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The Globalisation of Hate: Internationalising Hate Crime? is the first book to examine the impact of globalisation on our understanding of hate speech and hate crime. Bringing together internationally acclaimed scholars with researchers, policy makers and practitioners from across the world, it critically scrutinises the concept of hate crime as a global phenomenon, seeking to examine whether hate crime can, or should, be conceptualised within an international framework and, if so, how this might be achieved.
Beginning with the global dynamics of hate, the contributions analyse whether hate crime can be defined globally, whether universal principles can be applied to the phenomenon, how hatred is spread, and how it impacts upon our global society. The middle portion of the book moves beyond the broader questions of globalisation to jurisdictional examples of how globalisation impacts upon our understanding of, and also our responses to, hate crime. The chapters explore in greater detail what is happening around the world and how the international concepts of hate crime are being operationalised locally, drawing out the themes of globalisation and internationalisation that are relevant to hate crime, as evidenced by a number of jurisdictions from Europe, the US, Asia, and Africa. The final part of the book concludes with an examination of the different ways in which hate speech and hate crime is being combatted globally. International law, internet regulation and the use of restorative practices are evaluated as methods of addressing hate-based conflict, with the discussions drawn from existing frameworks as well as exploring normative standards for future international efforts.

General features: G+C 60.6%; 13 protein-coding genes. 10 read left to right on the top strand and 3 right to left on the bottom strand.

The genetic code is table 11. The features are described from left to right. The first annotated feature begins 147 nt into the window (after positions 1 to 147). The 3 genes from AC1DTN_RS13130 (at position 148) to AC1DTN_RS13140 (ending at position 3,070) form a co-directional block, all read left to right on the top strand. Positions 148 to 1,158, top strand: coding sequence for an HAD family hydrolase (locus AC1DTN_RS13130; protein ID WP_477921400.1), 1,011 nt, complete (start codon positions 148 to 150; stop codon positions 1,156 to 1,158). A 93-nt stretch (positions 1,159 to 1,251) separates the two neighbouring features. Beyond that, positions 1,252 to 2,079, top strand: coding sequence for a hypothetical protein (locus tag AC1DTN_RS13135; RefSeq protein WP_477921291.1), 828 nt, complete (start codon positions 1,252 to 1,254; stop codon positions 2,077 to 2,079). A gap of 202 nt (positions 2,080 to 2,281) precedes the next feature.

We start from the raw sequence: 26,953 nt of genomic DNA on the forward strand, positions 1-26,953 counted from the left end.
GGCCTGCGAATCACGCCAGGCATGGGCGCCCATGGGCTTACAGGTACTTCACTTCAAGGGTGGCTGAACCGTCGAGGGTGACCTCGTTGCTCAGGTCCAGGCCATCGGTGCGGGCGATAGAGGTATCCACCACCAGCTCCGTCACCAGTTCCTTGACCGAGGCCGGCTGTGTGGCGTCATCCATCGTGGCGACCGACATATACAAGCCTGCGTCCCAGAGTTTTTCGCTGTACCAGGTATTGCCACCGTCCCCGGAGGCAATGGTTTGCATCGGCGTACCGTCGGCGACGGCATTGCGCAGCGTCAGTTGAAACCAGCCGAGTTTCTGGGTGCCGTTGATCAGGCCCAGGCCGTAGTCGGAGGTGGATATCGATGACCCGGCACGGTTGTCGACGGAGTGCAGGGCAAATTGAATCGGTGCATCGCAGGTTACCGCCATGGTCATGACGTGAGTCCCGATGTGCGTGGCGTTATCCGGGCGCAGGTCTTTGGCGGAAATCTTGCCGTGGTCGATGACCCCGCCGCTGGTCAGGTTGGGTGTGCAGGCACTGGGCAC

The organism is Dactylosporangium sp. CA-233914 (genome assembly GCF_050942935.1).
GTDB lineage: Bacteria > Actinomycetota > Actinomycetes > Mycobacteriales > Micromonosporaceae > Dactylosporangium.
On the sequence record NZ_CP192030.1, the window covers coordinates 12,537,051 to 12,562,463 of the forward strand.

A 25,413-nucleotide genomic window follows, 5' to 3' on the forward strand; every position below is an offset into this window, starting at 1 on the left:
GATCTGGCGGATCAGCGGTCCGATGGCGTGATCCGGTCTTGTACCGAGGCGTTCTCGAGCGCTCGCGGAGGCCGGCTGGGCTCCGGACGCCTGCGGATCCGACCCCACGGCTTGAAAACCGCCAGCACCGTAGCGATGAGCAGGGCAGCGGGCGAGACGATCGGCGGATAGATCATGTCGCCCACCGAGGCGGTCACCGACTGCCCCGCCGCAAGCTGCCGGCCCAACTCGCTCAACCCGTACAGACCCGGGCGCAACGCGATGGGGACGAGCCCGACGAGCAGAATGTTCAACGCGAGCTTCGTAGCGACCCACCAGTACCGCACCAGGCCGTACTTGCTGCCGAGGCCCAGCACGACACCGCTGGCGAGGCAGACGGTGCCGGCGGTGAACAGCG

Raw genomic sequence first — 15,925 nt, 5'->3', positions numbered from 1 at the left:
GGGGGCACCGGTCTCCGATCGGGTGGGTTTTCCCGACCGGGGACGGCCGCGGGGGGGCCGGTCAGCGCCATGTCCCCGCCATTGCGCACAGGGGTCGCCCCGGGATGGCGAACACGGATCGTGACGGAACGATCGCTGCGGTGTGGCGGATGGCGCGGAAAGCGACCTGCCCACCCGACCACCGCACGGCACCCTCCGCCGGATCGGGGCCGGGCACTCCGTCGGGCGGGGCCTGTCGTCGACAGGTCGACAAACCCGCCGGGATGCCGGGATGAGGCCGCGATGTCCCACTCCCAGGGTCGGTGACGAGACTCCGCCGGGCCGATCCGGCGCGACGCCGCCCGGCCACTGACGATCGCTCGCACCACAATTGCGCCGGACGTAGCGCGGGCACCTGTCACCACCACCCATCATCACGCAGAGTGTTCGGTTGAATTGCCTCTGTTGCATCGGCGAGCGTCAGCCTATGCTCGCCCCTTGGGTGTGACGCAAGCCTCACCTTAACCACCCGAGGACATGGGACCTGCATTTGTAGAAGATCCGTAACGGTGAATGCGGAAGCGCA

Taken together, these innovative and insightful contributions offer a timely investigation into the effects of hate crime, offering an interdisciplinary approach to tackling what is now a global issue. It will be of interest to scholars and students of criminology, sociology and criminal justice, as well as criminal justice practitioners, police officers and policy makers.